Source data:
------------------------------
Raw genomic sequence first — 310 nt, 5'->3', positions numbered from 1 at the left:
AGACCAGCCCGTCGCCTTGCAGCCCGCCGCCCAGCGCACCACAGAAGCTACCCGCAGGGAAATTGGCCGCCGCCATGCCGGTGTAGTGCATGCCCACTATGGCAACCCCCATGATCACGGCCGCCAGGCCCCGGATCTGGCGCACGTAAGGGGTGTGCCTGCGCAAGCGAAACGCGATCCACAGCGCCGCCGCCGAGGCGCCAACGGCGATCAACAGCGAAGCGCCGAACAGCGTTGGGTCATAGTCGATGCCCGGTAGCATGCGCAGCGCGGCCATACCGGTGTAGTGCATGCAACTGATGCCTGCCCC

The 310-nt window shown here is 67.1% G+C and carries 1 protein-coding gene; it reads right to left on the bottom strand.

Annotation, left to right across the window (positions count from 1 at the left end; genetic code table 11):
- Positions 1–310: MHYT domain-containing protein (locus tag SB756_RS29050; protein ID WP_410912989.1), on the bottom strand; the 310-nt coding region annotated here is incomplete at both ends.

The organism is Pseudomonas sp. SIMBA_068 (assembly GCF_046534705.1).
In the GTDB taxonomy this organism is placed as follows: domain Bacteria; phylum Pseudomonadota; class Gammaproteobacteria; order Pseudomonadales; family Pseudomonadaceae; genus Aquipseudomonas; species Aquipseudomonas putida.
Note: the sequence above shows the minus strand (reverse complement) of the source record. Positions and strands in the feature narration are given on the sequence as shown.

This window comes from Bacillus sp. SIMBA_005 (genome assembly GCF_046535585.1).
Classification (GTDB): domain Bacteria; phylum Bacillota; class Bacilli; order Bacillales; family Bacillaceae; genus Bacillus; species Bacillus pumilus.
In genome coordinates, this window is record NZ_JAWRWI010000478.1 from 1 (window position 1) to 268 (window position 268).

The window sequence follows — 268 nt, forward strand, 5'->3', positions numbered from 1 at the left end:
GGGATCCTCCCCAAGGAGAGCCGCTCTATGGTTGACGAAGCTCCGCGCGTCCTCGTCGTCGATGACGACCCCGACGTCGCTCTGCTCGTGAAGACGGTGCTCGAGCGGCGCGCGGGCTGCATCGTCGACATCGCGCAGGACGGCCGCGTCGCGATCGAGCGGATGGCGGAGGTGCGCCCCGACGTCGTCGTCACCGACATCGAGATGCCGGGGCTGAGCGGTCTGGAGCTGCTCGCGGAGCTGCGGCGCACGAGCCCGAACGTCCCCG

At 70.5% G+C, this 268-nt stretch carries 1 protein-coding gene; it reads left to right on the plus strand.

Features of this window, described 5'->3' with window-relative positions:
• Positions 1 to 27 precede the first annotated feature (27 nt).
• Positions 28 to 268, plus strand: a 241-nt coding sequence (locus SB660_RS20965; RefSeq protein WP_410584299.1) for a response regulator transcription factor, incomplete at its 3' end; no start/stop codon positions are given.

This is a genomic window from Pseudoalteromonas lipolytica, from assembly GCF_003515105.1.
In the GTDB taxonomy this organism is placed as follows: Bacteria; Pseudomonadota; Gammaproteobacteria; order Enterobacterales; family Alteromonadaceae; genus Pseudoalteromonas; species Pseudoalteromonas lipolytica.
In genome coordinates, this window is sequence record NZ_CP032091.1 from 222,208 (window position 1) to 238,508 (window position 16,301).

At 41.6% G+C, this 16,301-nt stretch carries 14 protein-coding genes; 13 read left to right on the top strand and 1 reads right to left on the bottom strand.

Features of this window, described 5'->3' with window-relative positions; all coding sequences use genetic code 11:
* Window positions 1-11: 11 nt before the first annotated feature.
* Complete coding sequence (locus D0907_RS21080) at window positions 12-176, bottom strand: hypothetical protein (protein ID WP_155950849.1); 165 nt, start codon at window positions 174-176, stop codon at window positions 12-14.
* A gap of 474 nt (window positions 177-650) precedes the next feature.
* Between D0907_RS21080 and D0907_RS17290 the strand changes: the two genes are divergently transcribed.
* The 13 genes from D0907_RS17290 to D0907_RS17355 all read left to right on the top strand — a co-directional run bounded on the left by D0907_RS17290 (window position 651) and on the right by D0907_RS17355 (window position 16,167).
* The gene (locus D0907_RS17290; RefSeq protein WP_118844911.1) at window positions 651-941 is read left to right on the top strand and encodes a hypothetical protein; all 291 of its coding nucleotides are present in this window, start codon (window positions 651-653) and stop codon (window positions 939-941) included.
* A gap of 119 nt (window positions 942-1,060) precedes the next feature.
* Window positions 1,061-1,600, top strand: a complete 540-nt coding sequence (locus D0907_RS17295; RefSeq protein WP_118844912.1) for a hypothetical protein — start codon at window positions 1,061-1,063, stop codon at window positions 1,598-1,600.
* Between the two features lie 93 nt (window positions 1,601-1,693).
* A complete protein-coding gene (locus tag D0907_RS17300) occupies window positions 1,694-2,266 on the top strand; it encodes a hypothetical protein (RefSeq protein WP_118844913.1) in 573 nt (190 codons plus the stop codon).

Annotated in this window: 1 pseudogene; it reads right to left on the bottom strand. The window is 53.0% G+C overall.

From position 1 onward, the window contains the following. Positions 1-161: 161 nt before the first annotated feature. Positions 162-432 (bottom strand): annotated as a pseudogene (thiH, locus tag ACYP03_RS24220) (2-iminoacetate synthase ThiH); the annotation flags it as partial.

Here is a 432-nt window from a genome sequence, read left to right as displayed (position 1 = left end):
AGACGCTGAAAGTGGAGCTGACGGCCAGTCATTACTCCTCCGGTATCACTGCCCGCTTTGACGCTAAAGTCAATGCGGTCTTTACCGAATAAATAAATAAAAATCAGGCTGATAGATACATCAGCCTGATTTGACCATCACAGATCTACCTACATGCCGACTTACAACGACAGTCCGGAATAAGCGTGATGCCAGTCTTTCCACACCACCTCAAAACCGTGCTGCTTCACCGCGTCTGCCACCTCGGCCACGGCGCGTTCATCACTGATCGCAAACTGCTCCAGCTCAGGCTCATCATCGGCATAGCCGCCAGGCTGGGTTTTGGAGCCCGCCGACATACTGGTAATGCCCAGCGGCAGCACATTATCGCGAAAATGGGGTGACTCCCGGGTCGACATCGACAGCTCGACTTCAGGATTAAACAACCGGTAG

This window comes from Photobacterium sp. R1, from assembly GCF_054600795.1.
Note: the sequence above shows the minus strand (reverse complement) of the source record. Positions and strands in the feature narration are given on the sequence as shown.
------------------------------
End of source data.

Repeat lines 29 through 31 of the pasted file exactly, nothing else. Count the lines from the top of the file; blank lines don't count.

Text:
* A gap of 119 nt (window positions 942-1,060) precedes the next feature.
* Window positions 1,061-1,600, top strand: a complete 540-nt coding sequence (locus D0907_RS17295; RefSeq protein WP_118844912.1) for a hypothetical protein — start codon at window positions 1,061-1,063, stop codon at window positions 1,598-1,600.
* Between the two features lie 93 nt (window positions 1,601-1,693).